I guess the tempation of teams (especially ones with a fuel efficient engine) is to qualify on the softer tyres (and lets face it, the difference between the two was rarely that noticeable for most races)and get the best possible qualifying position. Then, come the opening stint of the race, we will see them holding up faster cars who are unable to pass due to the areo sensitivity. Not a recipie for good racing. Imagine the ‘Trulli Train’ at every race…zzzzzz.

      The other option is that the teams do the logical thing and use the harder tyre for the longer, fuel heavy stint at the start and then the softer tyre for a sprint finish on low fuel.

      On paper, a mix of these two strategies sounds like a great idea to improve the show, but the problem is that most teams (maybe all) will run the same strategy, the one the computer says is best and we will just see the the best car lead from pillar to post. The second best one second and so on.

      The fundamental problem with F1 lies in the aerodynamic grip being too great. Until that is addressed any amount of tinkering with points, tyres and re-fuelling is simply fiddling while Rome burns. Why can’t the best engineering brains in the world come up with a solution?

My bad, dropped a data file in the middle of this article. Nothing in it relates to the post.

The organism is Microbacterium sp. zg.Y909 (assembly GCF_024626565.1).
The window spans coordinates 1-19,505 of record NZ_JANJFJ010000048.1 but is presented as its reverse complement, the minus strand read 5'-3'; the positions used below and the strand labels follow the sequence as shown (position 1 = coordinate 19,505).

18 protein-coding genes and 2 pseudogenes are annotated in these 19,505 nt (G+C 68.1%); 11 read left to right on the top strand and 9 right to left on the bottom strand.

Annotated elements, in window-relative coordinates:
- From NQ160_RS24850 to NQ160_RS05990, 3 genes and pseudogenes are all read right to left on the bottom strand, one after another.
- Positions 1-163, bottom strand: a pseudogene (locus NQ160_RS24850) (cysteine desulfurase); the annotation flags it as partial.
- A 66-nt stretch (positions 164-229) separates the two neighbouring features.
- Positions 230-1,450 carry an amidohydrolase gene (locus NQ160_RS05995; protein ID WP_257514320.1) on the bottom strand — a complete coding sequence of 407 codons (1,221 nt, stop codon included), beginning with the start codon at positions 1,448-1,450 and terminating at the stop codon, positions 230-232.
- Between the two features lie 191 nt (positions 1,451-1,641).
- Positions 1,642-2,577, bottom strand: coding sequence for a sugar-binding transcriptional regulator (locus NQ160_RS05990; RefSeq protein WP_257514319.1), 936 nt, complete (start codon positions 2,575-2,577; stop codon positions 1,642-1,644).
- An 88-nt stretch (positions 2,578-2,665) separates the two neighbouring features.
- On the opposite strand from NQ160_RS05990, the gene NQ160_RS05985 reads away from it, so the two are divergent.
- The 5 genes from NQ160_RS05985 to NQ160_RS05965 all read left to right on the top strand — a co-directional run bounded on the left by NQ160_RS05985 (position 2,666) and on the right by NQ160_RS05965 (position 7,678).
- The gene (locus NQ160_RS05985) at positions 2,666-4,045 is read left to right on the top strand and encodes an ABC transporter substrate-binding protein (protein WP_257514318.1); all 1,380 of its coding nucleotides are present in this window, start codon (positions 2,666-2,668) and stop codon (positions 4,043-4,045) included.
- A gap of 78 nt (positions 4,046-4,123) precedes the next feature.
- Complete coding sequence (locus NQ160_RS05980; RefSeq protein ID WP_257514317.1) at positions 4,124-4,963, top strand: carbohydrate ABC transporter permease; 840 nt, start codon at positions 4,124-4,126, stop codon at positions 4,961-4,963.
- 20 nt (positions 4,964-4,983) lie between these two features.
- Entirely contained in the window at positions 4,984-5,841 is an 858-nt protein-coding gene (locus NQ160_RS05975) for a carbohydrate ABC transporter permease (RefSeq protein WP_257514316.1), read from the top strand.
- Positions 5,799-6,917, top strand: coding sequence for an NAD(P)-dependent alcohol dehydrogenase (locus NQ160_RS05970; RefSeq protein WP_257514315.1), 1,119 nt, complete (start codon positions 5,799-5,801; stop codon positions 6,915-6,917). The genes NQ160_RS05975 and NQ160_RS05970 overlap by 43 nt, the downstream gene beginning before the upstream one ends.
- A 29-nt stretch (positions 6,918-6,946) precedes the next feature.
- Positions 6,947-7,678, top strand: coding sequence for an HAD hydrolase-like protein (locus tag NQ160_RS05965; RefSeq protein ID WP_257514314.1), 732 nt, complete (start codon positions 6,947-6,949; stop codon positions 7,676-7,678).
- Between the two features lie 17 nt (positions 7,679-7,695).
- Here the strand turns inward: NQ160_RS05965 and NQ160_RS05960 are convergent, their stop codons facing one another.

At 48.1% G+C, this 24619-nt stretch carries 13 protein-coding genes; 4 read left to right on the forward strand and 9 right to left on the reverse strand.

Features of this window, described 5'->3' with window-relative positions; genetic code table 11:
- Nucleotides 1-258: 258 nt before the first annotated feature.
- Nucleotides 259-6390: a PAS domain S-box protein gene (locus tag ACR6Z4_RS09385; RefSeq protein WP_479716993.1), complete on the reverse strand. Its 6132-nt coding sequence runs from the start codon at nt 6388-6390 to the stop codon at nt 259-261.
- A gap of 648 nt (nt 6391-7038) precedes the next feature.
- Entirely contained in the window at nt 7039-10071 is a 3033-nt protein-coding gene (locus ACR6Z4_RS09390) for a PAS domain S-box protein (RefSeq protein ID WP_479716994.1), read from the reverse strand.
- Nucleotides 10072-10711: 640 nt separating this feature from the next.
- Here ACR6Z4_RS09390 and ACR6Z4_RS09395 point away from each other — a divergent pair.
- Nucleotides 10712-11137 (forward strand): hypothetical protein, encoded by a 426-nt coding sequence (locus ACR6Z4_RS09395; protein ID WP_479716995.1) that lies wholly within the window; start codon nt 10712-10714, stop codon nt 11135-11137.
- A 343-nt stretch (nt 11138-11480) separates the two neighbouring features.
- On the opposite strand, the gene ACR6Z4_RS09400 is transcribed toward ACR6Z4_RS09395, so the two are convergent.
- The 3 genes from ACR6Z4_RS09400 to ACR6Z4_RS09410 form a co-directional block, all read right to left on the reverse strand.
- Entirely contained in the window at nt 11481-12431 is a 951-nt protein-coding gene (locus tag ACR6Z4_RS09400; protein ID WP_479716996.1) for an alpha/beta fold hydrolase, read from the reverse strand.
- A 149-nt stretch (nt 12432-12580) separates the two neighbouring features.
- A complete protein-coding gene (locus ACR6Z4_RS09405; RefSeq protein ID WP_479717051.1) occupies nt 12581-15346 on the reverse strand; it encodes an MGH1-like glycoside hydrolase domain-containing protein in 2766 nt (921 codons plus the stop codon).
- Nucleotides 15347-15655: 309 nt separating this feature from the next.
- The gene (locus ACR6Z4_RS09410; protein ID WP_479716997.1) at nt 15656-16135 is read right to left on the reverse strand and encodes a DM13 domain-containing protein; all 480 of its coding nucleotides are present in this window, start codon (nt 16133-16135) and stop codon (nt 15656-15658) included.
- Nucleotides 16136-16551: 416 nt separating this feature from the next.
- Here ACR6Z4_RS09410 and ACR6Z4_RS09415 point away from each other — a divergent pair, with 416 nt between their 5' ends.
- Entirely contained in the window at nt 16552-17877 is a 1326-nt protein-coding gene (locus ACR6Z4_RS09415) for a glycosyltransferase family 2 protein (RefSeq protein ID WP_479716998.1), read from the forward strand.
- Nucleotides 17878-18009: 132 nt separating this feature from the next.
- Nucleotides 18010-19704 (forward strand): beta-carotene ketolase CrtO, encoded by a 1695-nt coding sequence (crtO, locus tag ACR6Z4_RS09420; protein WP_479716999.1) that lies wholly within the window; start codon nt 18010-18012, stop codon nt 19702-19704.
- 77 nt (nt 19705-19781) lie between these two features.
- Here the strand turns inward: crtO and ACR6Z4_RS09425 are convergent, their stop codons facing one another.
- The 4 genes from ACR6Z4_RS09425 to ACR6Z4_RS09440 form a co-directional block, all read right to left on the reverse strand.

Perhaps because all these working groups in F1 are staffed by current F1 designers? Blinkered thinking and with all the money invested in aero programmes by their own teams they are hardly going to say, OK, lets have big fat tyres, small wings to put the stickers on and none of these trick floors and bodywork add-ons.

      1. Frankie Allen says:

        James,
        Great topic. “Is the fundamental problem with F1 lies in the aerodynamic grip being too great” or is it the turbulence created by this aero grip affecting other cars aero’s? I have noticed with the new regulations that even with significantly lower levels of aero grip, it now requires less turbulence to affect that grip? A never ending circle that can only win when the aero gives a level of grip similar to the mechanical grip.

        One design that does address this area is ground effect, out of favour since Senna’s accident. But there could be scope here for some relaxation and ensuring tracks are smooth on the fast sections.

        The real problem here is turbulence effecting a following cars aero, so why not define the rules as such and give the designers full reign. You may end up with something like individual wings positioned over the rear wheels, angled slightly to minimise disturbance to a following car.

  62. Jomy John says:

    Can you please elaborate on “no changes will be allowed to the set up of the cars between qualifying and race.” So lets say if a car is very competitive, in Q3 it goes out in the first 5 minutes and produces the fastest time. It can then take the remainder of the qualifying time to adjust its set up for the race?

    Thanks

    1. James Allen says:

      It;s the parc ferme rules, which have been in place for a few years now

  63. Russell says:

    I am comparing the point systems as percentages to see their real/respective values. This would be easier to visualize in columns. Still here goes. The new system gives postion one 25 pts. Hence 1st=100%, 2nd=72% (18pts), 3rd=60% (15pts), 4th=48% (12pts), 5th=40% (10pts), 6th=32% (8pts), 7th=24% (6pts), 8th=16% (4pts), 9th=8% (2pts), 10th = 4% (1pt).